Participatory culture shifts the focus of literacy from one of individual expression to community involvement. The new literacies almost all involve social skills developed through collaboration and networking. These skills build on the foundation of traditional literacy, research skills, technical skills, and critical analysis skills taught in the classroom.

Preparing our students properly for this new version of participatory culture, leaves us teachers with an incredibly urgent task.

Lesson: Creating Custom Search Engines

Recently my 4th and 5th grades students created their very own Google custom search engines. The students had been anticipating this lesson since the start of our website evaluation unit. Fourth grade in particular could not have been more hyped (literally!) about this hands-on project. As teachers, we talk much about the value of authentic learning and I have to say: This lesson was it!

We began the lesson by exploring the difference between a site search and a custom search. I showed some examples to illustrate the differences (our school’s homepage basic search function, the realclimate.org site and custom search options, and my science fair custom search engine). The highlight during 5th grade’s lesson was when one of the students correctly remarked that custom search engines function much like the “site: search command” I had taught them in an earlier lesson. The student not only made the connection but proved that she clearly understood the inner workings of the Web. I had planned on mentioning this fact during the course of the lesson, but it is so much more powerful when it comes from a student!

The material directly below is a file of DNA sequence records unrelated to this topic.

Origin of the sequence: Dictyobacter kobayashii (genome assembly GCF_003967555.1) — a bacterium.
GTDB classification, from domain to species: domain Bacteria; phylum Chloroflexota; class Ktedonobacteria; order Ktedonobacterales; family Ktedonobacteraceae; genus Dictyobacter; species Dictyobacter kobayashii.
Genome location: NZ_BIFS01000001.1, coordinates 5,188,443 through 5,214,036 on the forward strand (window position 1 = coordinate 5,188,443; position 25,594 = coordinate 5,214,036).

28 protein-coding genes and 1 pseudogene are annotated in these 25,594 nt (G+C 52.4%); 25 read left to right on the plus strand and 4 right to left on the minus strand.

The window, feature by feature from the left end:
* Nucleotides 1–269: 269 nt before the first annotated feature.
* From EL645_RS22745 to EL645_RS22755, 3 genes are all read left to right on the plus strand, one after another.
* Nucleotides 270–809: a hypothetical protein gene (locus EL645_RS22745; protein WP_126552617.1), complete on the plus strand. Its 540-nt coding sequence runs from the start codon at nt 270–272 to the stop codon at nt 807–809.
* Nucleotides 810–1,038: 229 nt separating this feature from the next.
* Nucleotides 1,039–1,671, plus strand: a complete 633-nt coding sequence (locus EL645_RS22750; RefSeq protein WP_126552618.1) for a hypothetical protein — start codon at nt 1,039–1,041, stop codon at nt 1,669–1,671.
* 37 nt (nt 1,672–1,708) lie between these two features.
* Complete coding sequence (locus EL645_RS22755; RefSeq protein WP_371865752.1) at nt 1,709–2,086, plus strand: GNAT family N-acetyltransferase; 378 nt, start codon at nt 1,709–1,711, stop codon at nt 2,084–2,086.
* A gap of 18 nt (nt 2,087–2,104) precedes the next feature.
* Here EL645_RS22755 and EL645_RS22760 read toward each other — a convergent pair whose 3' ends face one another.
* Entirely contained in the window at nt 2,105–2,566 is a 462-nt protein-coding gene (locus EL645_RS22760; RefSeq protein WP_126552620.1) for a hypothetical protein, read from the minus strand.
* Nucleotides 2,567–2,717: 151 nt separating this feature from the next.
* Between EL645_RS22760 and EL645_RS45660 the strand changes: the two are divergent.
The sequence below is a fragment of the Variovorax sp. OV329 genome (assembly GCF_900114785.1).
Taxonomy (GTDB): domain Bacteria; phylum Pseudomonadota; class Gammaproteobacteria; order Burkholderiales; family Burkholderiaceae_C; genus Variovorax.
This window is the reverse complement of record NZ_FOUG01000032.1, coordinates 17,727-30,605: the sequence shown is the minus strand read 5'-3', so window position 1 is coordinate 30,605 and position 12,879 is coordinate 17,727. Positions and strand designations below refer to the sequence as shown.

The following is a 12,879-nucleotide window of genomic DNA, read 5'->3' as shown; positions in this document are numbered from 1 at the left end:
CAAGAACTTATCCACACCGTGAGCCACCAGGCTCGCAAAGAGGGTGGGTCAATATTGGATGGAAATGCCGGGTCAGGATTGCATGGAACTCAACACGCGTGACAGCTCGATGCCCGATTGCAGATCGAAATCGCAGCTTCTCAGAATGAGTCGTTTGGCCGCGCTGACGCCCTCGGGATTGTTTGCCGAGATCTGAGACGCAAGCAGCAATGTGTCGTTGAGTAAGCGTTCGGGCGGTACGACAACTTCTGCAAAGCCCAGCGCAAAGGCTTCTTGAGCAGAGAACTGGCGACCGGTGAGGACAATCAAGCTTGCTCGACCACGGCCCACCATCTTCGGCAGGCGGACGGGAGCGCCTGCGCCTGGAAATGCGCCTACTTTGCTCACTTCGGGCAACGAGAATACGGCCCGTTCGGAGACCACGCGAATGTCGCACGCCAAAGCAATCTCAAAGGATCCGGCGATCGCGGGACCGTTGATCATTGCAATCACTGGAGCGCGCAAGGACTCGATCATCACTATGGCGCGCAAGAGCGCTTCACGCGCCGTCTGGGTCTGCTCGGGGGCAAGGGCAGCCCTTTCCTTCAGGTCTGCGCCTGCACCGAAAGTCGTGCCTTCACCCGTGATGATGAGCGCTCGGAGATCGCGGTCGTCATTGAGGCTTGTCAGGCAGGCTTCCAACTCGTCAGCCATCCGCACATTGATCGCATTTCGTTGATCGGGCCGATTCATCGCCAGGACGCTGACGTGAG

Each student was provided with a laptop and the teacher station is connected to a projector and screen. Also, our students have Google accounts and their own WordPress blogs. I’ve aligned this lesson with American Association of School Librarians (AASL) Standards for the 21st-Century Learner. For the complete lesson plan, click here.